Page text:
Supreme Pontiff: Antichrist

Supreme Pontiff: Antichrist

The title "Supreme Pontiff" (Pope) is a title fit only for Antichrist. In a post by Christopher Heffron of “Franciscan Media,” we're given some insight about the relationship between paganism and Catholicism. Understanding this is essential to understanding the many doctrines that are unique to the “Holy Church.” Below is the entire post. I'll provide the link at the end so you can see that I'm not making this up.[1] This is an admission from their own mouths! Heffron notes the following: 

In A Concise History of the Catholic Church (Doubleday, revised and expanded edition), the author, Father Thomas Bokenkotter, writes: “At first Constantine observed an attitude of formal correctness toward paganism. He remained its Supreme Pontiff, paid homage to the sun god on the official coinage and in general was careful not to alienate the pagan masses and aristocracy of Rome.”

According to Webster’s New World College Dictionary, the definition for the pope is “supreme pontiff.” Why is that?

Father Bokenkotter goes on to explain that Constantine eventually supported Christianity very strongly.

The Latin term pontifex means “bridge builder.” In ancient Roman religion, the head priest was called the pontifex maximus (the greatest bridge builder). Julius Caesar held this title more than 40 years before Jesus was born.

After Christianity was legalized under the Emperor Constantine (313), it became the state religion within 100 years. Adopting a title coming from Roman paganism became feasible then. Applying this title to the bishop of Rome, the successor of St. Peter, seemed appropriate.

In short, when Constantine “converted,” he did very little to actually Christianize the pagans. In fact, it was the other way around. The old pagan title “Pontifex Maximus” would eventually be what we know as “Supreme Pontiff” or “Pope.” Throughout history, these Catholic “Bridge Bilders” followed in Constantine’s footsteps: they did not call pagans to repentance, they adopted pagan practices. This is still true today, even in Protestant churches: relativism is king.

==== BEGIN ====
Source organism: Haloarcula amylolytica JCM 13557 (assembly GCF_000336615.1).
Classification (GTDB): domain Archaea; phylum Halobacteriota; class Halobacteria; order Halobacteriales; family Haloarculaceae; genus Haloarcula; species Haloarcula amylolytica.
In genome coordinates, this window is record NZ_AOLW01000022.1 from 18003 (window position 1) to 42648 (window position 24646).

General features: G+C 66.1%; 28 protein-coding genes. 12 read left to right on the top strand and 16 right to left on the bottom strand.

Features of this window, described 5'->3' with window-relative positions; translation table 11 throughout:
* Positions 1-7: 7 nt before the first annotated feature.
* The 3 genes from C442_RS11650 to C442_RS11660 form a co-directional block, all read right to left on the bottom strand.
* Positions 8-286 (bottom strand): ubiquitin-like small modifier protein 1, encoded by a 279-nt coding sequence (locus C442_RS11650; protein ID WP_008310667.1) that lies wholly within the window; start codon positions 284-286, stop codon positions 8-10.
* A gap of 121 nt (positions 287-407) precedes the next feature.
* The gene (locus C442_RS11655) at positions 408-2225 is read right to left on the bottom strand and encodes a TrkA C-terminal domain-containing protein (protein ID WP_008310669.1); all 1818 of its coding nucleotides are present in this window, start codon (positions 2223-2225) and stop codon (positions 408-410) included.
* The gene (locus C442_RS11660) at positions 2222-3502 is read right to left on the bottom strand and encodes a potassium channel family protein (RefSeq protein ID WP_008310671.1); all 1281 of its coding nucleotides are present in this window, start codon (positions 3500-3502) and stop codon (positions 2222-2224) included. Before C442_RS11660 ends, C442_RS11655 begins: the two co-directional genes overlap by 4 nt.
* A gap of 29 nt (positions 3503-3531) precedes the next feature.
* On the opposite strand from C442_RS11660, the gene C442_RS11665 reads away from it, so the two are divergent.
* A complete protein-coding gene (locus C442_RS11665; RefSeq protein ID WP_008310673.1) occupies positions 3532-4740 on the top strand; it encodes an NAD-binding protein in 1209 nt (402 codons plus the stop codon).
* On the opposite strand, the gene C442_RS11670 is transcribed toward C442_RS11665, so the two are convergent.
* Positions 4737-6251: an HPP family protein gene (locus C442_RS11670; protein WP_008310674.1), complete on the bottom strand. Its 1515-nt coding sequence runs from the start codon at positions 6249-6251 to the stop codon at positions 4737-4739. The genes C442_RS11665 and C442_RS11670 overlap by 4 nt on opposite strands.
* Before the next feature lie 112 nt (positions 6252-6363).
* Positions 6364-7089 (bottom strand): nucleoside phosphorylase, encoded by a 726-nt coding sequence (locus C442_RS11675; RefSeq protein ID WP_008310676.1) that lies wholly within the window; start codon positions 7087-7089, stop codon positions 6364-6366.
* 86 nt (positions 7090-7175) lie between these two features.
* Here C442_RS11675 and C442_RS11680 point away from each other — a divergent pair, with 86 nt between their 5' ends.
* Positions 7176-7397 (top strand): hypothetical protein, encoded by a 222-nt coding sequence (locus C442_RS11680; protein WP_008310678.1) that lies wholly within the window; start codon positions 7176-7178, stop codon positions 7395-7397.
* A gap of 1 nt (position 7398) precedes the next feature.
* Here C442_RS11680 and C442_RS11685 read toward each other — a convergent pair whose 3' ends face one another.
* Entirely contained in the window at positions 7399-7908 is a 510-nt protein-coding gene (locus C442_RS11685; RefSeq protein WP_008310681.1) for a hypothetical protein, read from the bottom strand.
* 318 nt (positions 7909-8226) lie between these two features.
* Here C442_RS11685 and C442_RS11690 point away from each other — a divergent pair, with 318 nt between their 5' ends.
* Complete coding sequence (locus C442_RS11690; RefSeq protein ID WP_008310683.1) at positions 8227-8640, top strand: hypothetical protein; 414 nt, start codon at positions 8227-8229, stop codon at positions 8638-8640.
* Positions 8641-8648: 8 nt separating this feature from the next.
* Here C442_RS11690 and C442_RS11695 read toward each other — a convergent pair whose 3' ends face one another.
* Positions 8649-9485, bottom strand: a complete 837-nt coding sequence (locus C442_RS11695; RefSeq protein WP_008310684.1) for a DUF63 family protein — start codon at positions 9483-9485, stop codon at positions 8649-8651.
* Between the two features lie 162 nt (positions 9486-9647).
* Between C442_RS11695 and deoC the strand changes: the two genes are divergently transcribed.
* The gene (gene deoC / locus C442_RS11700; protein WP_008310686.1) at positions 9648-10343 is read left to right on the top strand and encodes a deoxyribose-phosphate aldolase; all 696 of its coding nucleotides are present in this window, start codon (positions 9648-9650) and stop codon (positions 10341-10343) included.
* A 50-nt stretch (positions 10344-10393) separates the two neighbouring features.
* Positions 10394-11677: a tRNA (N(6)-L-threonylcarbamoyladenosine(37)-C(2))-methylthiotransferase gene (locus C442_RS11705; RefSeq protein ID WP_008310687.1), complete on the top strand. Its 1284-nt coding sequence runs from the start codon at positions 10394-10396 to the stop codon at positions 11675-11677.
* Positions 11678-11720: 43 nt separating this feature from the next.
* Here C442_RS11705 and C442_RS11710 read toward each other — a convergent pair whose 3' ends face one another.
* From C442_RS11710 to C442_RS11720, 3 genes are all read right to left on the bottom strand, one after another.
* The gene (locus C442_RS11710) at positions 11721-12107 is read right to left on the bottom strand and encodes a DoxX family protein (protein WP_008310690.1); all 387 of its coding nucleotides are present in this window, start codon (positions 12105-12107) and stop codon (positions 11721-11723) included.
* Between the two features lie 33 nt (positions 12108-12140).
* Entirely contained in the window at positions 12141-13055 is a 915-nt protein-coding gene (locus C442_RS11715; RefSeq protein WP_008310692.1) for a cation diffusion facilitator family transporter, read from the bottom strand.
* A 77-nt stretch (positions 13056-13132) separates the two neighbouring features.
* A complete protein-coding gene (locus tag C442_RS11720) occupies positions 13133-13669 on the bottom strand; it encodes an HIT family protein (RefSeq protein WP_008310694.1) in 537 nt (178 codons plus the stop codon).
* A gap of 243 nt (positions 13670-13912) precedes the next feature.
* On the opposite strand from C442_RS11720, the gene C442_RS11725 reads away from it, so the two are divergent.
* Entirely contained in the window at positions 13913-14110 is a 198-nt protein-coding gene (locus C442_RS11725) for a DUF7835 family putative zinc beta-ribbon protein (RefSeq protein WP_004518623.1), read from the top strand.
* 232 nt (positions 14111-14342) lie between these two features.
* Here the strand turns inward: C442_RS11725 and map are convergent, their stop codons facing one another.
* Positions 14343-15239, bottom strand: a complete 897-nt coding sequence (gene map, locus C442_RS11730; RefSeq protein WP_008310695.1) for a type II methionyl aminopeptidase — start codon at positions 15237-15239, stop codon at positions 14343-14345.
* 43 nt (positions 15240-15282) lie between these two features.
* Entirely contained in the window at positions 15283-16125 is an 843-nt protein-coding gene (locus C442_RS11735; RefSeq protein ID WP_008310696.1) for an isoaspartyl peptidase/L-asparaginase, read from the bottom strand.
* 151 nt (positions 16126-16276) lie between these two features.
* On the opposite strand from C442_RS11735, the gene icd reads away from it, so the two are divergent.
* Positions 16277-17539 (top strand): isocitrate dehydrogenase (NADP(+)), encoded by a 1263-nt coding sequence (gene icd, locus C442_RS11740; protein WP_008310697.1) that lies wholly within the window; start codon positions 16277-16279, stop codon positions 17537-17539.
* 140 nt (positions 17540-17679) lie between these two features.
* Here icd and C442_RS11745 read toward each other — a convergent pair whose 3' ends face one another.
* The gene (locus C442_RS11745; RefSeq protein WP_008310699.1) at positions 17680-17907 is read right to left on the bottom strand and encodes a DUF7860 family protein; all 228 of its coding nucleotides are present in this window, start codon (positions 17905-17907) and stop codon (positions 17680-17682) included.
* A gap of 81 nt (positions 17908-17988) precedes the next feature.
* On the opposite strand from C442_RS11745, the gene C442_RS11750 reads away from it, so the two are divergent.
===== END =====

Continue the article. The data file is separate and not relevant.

What I've been attempting to do is highlight the undeniable and searchable facts relating to Catholicism as it relates to two very important points of doctrine that most of “Christendom” has fallen for, which is the Trinity and Sunday worship. The entire backdrop for these two well-beloved “essentials” in the mass of evangelicalism is entirely pagan. Franciscan Media has admitted it, and these things are relayed throughout the official Catechism of the Church and their literature.[2] Yet, researchers such as myself, who dare delve into the history of these things, are stiff-armed. We're told that history is unnecessary, our hermeneutics are sorely lacking—worse yet, I have been called a cult leader. But the reality is that the real dangerous cult is comprised of those who're told that any questioning of these things is “heresy” and unnecessary and on the fringe.

God’s people are destroyed for lack of knowledge. If Scripture is going to be one’s only source of faith and practice, it would help to at least read the Scripture with historical context in mind. Even if your elder/ pastor is unmovable in his convictions, if his convictions don't square with the Bible, then what he has are “commandments of men” and “traditions of the elders,” which Christ himself warned against.

Hebrews did not have the “Trinity” in mind, ever; early Christians, who were converted Jews, did not have the “Trinity” in mind, ever. These same people did not worship on Sunday.